These are interesting times…and odd ones. GM, that great dinosaur of a corporation, appears to be leaning in the direction of a new, more robust cultural intelligence. (And if this is the work of CMO Robert Lutz, hat's off to you, sir. See my discouraging words on Lutz's appointment as CMO.) And Pepsi, that darling of the daring marketer, appears to have lost its way.
The take away: Designers are a way that culture gets into the corporation, and GM is stronger for its Nesbitt appointment. But they can also be a wrecking crew. The trick, I believe, is to repudiate the inclination to make cool all the designer (and the brand) knows about culture. The American corporation must learn to stop pursuing the first at the cost of the second.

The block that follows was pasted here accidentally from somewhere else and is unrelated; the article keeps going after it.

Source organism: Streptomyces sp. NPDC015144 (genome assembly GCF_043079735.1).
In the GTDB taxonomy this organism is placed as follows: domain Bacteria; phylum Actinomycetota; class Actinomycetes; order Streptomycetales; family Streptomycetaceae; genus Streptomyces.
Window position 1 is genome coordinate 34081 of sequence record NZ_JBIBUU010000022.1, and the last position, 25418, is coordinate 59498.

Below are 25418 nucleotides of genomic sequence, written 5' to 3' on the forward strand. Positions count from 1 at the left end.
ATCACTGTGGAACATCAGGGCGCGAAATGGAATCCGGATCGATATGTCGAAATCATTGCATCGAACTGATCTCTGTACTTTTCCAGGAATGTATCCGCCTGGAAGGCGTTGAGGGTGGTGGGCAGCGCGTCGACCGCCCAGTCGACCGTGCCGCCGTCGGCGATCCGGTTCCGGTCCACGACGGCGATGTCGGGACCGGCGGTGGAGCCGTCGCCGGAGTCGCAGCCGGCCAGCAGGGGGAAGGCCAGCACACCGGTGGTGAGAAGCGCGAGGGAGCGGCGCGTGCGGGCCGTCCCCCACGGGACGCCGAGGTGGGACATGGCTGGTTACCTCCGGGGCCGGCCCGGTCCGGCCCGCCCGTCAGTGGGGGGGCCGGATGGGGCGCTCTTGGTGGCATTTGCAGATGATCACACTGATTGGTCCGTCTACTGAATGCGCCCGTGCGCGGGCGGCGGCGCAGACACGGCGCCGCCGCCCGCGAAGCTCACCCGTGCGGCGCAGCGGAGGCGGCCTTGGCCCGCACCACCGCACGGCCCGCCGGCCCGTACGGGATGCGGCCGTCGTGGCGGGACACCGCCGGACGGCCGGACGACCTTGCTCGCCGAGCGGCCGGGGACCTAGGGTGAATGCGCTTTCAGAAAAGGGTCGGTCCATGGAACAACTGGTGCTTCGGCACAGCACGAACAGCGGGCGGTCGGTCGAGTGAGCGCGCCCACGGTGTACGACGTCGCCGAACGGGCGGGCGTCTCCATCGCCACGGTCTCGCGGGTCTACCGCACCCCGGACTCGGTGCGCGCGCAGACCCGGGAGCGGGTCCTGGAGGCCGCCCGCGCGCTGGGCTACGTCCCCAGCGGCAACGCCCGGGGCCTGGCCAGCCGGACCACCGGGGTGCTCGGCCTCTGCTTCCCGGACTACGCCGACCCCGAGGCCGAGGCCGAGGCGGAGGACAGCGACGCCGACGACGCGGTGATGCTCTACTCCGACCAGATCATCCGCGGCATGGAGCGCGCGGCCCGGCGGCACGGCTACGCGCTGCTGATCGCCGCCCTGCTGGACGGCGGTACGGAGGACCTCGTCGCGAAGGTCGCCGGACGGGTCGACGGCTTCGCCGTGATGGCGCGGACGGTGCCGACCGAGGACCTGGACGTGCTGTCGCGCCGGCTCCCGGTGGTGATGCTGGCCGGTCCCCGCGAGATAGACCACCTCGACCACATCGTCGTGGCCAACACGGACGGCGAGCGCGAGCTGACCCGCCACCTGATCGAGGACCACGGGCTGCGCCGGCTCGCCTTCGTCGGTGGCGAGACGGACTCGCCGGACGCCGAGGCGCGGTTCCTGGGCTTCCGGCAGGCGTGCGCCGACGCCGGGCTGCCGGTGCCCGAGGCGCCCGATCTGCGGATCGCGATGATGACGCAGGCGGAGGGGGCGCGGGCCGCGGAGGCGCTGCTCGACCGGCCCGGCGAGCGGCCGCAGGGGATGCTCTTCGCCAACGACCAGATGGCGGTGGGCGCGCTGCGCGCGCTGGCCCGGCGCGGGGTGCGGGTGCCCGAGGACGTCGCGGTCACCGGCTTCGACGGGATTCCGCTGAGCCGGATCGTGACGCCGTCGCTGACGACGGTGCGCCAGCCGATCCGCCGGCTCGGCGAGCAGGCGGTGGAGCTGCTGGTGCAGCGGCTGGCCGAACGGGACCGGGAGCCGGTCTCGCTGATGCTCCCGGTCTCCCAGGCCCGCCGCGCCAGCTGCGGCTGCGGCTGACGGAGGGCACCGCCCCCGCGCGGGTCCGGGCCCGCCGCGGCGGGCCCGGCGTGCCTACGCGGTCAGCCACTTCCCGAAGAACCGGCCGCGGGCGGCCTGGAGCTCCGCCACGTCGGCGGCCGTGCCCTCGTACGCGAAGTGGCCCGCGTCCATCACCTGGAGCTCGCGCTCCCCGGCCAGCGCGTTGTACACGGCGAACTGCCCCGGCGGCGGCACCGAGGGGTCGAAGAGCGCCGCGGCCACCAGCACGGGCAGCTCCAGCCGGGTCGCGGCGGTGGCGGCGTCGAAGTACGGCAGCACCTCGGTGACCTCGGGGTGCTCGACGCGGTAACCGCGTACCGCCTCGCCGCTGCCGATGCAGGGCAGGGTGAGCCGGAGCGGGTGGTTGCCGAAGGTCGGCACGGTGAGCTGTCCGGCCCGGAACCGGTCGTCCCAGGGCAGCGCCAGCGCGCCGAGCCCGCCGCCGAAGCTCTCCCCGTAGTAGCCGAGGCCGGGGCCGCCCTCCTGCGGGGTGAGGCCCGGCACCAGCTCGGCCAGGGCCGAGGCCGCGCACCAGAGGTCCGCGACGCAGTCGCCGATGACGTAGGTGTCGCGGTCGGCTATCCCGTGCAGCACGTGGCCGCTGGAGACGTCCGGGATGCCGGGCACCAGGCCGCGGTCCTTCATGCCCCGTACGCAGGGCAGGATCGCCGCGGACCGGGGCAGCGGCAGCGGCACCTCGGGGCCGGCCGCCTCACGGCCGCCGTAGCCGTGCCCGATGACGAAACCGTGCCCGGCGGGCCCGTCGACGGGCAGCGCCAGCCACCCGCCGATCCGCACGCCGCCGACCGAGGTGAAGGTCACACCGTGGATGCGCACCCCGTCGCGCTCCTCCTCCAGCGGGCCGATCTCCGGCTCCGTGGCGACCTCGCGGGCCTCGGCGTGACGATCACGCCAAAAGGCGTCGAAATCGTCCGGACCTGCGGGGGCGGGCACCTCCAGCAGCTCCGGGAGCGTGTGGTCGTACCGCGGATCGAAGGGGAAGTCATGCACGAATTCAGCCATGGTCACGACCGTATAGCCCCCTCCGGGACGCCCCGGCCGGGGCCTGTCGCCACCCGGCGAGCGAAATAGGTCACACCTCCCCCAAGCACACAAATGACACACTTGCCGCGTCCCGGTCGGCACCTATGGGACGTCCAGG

Bauerleign, Valerie. 2009. Pepsi Sweats Over Gatorade. Wall Street Journal. July 23. [All quotes in this post are from this article.]
McCracken, Grant. 2009. Tropicana: When CCOs Go Wrong. This Blog Sits at the Intersection of Anthropology and Economics. April 21. here.
McCracken, Grant. 2009. Chief Culture Officer. New York: Basic Books. (Forthcoming this fall. Preorder at Amazon here.)
Stoll, John. 2009. GM to Name New Cadillac Chief, More Board Members. Wall Street Journal. July 23, 2009.